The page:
As in life, we could not undo a tactic once implemented, so we were forced to consider the outcome of each play, and react and adapt our plan in real-time to the feedback.
What has any of this got to do with innovation in the law firm context?
It's not about the particulars of the fact pattern. It doesn’t matter whether your proposed change is transformational and enterprise-wide, or incremental and involves a more targeted group, department, or team. Nor does it matter whether the stakeholders are partners, associates, or people on the business and administrative side who support your practice.
Why? Because it's all about understanding the perspectives and interests of different stakeholders and how those can be at odds with each other. It's about developing the right mindset, the right sensitivities, reflexes, and timing, and understanding how, as a change agent, the way you approach, organize, and time different tactics and strategies can dramatically impact support for your change...no matter what it is.
So it doesn't matter who you are or what you're changing. Whether you're implementing a new accounting system or moving to a paperless office or improving the way you conduct your litigation, the success of your change initiatives depends on how you build in your buy-in.
ExperiencePoint has successfully gamified change management learning, creating a compelling and fun learning experience that encourages trial and error in a controlled, safe setting. The simulations collapse what might otherwise be experienced over the course of a year in real time into just a day.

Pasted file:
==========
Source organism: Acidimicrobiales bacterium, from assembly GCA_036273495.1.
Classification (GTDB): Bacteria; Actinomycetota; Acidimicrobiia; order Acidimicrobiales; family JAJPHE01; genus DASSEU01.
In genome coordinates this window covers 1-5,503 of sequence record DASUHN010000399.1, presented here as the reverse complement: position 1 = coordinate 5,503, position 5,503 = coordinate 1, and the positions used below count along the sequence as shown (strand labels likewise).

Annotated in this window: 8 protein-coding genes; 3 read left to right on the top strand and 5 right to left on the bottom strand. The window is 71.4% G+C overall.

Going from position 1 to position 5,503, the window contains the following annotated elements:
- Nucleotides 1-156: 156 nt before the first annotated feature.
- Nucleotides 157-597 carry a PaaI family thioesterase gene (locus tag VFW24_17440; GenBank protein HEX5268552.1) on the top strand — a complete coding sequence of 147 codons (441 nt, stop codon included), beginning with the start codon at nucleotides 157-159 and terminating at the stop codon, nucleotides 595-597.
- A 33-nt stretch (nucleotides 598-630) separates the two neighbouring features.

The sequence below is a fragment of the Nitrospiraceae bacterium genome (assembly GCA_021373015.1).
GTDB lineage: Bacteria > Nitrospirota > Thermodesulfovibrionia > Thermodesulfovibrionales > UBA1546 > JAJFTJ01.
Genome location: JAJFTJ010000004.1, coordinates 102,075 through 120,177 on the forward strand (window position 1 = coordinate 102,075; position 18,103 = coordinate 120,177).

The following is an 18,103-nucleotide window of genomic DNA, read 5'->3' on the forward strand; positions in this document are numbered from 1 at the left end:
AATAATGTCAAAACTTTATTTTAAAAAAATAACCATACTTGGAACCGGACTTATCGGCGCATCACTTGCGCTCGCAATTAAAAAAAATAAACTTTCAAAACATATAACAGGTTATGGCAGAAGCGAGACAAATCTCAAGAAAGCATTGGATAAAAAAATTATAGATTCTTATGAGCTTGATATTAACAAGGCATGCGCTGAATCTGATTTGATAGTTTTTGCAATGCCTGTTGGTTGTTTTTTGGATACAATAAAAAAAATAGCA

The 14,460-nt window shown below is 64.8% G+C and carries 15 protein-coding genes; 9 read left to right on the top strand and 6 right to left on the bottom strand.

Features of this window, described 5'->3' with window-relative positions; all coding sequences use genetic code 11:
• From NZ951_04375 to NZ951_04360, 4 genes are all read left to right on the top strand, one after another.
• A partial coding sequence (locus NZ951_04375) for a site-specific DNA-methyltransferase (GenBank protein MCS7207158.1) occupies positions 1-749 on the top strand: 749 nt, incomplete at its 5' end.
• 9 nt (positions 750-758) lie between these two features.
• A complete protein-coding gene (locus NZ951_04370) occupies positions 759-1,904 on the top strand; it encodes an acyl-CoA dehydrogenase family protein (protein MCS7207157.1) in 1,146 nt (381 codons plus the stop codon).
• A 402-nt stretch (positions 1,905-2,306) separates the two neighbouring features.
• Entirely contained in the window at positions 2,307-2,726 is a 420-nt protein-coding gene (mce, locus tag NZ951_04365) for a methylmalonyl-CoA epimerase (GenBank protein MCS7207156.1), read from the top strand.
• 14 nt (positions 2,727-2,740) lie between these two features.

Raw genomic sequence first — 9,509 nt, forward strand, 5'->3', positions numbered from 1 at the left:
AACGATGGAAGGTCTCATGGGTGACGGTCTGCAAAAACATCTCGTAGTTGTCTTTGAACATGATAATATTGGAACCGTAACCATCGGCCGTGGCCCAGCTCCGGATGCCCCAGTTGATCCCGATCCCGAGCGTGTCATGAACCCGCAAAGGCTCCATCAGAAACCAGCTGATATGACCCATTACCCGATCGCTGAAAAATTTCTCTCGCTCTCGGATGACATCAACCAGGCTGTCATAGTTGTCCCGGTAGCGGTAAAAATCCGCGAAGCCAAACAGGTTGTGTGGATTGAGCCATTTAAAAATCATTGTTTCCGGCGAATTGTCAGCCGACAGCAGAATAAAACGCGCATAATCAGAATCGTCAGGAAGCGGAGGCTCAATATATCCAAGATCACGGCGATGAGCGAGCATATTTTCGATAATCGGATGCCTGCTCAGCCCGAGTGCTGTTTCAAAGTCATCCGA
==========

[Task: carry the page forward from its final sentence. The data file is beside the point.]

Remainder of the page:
It's like the real world, without the scars.
I found the learning process, the change model, and the simulation so compelling that I've partnered with ExperiencePoint. As a change management facilitator, I work with their ExperienceChange model and simulations to teach people the essential skills required to manage change and achieve the buy-in necessary for their improvement initiatives to be successful.
If you're interested in learning more, I'd be happy to demo the simulation for you, or run you and a few colleagues through a lunch & learn mini-challenge. You can see for yourselves how powerful (and fun) this approach to change can be, and how an ExperienceChange workshop can transform the way you implement change in your organization. For a quick taster, watch the video.
In the meantime, please leave us a comment below. We'd love to know how well (or not) your organization has managed and implemented changes.
You can also contact us directly. For more on innovation and change in law, you can also follow us on Twitter and Facebook, and subscribe to our blog for regular (but not overwhelmingly regular) tips on going Lean in law.